During our audit work, my staff and I are constantly reminded of the importance of good recordkeeping for a well-functioning public sector. As Auditor General I am also an ex-officio member of the State Records Commission. This is a role I accept with enthusiasm, as I am eager to support the proper safeguarding and integrity of official records. Good records support good decision-making, effective business practice and improve accountability and efficiency – they are a cornerstone of good governance. For this reason, it is relevant that the implementation of State Records Commission-approved recordkeeping plans was examined as one of our first local government performance audits.
My Office has audited records management by state government entities several times in the last few years. These audits consistently found that entities do not prioritise good recordkeeping. Too often records management is treated as an additional task rather than being integrated into normal business practice. Unfortunately, this audit tells a similar story.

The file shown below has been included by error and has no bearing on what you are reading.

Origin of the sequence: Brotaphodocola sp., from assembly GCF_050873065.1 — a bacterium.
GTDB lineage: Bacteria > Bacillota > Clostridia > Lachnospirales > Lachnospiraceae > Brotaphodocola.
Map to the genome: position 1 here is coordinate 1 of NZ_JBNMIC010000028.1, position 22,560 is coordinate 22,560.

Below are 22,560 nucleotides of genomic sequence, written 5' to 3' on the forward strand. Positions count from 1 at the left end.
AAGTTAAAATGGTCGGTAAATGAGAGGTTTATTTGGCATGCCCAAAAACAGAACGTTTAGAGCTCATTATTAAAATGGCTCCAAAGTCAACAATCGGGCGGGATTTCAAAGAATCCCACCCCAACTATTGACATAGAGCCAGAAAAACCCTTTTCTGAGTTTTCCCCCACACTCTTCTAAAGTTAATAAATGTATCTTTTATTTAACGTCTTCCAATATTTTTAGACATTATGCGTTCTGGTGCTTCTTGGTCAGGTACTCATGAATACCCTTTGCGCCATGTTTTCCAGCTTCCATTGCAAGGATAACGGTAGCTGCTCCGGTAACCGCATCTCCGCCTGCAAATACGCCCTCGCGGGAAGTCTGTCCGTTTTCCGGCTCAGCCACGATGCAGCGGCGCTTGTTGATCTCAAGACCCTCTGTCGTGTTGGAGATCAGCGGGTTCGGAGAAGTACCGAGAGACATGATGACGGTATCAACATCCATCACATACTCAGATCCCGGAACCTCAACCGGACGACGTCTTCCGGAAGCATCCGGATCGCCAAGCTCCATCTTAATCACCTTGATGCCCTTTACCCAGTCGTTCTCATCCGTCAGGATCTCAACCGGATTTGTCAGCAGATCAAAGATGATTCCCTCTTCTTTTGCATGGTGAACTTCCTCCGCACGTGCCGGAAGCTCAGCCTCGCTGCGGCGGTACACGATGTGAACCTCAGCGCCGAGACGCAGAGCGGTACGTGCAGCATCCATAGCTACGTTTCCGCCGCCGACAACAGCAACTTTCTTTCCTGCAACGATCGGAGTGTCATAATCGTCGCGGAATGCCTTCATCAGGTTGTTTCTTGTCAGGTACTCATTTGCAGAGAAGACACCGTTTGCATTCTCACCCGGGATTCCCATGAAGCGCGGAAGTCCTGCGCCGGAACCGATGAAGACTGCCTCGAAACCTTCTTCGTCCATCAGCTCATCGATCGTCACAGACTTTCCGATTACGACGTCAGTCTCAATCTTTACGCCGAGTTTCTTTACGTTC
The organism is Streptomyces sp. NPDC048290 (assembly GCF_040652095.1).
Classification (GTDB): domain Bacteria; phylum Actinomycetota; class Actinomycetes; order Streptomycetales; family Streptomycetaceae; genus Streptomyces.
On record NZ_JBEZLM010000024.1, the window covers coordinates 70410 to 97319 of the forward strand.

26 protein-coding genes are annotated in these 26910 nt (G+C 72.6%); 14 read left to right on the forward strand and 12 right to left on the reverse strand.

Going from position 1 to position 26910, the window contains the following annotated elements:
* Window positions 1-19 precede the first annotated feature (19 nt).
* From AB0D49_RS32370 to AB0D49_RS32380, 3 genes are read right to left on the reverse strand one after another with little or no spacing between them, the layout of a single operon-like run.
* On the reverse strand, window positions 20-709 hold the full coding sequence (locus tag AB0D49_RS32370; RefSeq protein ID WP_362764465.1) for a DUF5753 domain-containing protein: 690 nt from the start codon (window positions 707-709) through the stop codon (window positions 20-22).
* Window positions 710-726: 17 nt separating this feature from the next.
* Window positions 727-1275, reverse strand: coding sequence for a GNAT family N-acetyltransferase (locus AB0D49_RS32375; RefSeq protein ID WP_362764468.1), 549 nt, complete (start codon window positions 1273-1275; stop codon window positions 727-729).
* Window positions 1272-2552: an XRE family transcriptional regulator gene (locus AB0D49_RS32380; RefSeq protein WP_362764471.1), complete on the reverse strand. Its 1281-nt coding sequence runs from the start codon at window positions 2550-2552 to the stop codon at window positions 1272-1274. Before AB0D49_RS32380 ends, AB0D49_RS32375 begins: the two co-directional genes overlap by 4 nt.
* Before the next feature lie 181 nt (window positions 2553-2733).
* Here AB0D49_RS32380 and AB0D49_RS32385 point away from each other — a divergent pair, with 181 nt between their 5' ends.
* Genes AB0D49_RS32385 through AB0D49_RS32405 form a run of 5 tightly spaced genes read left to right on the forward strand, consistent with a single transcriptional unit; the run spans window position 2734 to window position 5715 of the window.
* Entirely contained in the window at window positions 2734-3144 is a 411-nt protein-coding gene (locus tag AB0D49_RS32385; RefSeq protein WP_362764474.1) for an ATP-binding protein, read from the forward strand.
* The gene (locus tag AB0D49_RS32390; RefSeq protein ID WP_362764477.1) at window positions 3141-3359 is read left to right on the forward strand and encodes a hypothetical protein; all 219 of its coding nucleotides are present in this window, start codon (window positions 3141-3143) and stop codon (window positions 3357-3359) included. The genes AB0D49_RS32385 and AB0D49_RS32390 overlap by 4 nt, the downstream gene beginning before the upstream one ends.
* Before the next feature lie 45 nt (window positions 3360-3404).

I acknowledge that local government entities can differ significantly in size, complexity and the resources they have available for records management. However, the basic principles of good recordkeeping should not require a resource intensive approach. I encourage all local government entities to read this report and to consider the findings and recommendations in light of their own circumstances, including using Appendix 1 as a guide for self-assessment.